Hell hath no fury like a woman scorned, and that applies especially so when we’re talking about female ghosts. We’ve written about why child ghosts are so terrifying, but female ghosts are equally terrifying in their own right. Especially if they happen to be the mother of the aforementioned child ghost, like the mother-son duo of Toshio and Kayako in the Ju-On series. Regardless, we wouldn’t want to face a vengeful female spirit, like the one in Korean horror flick The Wrath, which is a remake of the 1986 classic Woman’s Wail.

In fact, the fear of vengeful female spirits is so prevalent that almost every culture has its own ghostly version of it. From Singapore to Greece to Korea, here are some of the nastiest, most horrifying supernatural female ghosts that you’ll ever seen. Don’t cross their paths… or you’ll never be able to sleep again.


1. Pontianak (Southeast Asia)

A pontianak. Credit: Star 2

A pontianak. Credit: Star 2

Also known as the matianak or kuntilanak, the pontianak is the quintessential female Malay ghost in Singapore. A pontianak is created when a woman passes on while still pregnant, her grief and despair coalescing into a nightmarish female vampire that terrorises the living. They reside in banana trees (but other things also live in trees, which is why we’re taught to “ask for permission” before we pee at the foot of a tree) and can take the form of a beautiful female woman, often dressed in white and with long, flowing hair.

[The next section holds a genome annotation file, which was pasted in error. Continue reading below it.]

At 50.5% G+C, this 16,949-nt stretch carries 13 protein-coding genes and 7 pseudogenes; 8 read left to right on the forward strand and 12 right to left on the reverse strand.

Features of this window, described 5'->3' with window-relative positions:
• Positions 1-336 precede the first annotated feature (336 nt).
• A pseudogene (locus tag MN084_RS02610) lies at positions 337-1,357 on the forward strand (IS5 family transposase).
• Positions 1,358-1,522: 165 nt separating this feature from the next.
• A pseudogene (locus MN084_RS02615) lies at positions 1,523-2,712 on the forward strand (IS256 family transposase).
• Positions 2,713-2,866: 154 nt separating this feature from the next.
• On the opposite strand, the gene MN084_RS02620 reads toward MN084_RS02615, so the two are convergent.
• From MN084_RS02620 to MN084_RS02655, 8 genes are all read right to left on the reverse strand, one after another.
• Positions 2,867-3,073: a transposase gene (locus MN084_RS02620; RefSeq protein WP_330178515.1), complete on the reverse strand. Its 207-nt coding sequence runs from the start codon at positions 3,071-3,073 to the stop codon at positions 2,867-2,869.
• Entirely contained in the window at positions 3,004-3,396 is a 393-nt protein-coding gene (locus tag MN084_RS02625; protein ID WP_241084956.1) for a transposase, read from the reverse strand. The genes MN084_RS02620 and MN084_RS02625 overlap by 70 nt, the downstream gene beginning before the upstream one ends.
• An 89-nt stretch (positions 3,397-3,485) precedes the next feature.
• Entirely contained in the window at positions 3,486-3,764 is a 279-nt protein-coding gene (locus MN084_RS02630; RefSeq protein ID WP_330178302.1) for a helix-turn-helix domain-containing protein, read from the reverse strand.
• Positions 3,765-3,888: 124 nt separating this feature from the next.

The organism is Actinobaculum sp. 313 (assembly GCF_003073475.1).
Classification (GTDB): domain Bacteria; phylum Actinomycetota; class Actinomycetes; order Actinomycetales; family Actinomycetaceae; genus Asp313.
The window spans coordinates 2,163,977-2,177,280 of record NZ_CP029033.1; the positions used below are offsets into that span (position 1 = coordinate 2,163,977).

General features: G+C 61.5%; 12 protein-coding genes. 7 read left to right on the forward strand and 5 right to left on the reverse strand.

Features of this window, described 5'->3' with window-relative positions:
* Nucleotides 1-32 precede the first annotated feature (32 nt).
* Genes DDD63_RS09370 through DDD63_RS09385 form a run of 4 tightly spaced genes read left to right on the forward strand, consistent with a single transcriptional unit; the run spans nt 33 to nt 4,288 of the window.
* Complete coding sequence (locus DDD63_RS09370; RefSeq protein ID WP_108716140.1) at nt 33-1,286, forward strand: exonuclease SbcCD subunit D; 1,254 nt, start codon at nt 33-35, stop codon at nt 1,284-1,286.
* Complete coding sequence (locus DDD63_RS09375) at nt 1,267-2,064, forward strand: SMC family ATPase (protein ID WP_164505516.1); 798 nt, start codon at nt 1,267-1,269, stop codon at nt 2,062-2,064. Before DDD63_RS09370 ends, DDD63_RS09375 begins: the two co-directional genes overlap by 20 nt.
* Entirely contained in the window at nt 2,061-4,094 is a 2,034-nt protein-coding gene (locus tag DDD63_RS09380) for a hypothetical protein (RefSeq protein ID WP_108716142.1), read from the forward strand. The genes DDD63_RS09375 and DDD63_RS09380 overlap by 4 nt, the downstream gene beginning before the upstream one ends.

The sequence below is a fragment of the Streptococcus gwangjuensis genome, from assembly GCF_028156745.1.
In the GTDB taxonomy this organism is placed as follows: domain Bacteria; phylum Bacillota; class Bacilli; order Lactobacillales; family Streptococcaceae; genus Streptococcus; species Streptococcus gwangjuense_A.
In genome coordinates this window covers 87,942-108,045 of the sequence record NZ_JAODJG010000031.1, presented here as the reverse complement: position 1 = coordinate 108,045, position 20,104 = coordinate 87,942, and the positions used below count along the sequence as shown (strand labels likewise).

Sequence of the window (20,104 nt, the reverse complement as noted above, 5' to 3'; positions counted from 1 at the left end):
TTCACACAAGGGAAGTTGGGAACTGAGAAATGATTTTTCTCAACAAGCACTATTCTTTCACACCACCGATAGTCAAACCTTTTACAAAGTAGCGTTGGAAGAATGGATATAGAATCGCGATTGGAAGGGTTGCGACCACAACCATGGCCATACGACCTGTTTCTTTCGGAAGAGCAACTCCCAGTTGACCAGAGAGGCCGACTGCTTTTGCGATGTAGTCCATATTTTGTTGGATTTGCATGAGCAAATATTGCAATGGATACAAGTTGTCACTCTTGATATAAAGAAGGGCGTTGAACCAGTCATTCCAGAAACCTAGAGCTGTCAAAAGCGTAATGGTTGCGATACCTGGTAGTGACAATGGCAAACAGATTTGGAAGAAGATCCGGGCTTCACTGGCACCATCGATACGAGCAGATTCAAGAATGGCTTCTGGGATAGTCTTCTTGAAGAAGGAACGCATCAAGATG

Fortunately, the pontianak has one dead giveaway – it emits the smell of frangipani wherever it goes. So if you ever catch a whiff of frangipani, run!

Did you know that there’s a village in Indonesia that’s named Pontianak? Legend has it that it was infested with pontianaks until a great hero came and defeated them all, and erected a mosque and palace where they once lurked.

 

2. Banshee (Ireland)

An Irish banshee. Credit: Wikipedia

An Irish banshee. Credit: Wikipedia

The anguished cry of a woman can be painful to hear, especially when she weeps for a dead child. It can sometimes be the portent of doom, like the cry of a banshee in Ireland. The banshee is a female Irish spirit that heralds the death of a family member by shrieking and wailing. She takes the form of a hooded old crone who is unspeakable to behold.

Since the screaming of a banshee is a guarantee that someone is about to die, it’s also a powerful spell in Dungeons & Dragons – the Wail of the Banshee. In fact, it’s one of the most powerful spells available to sorcerers, and it can kill up to 20 people in a single casting.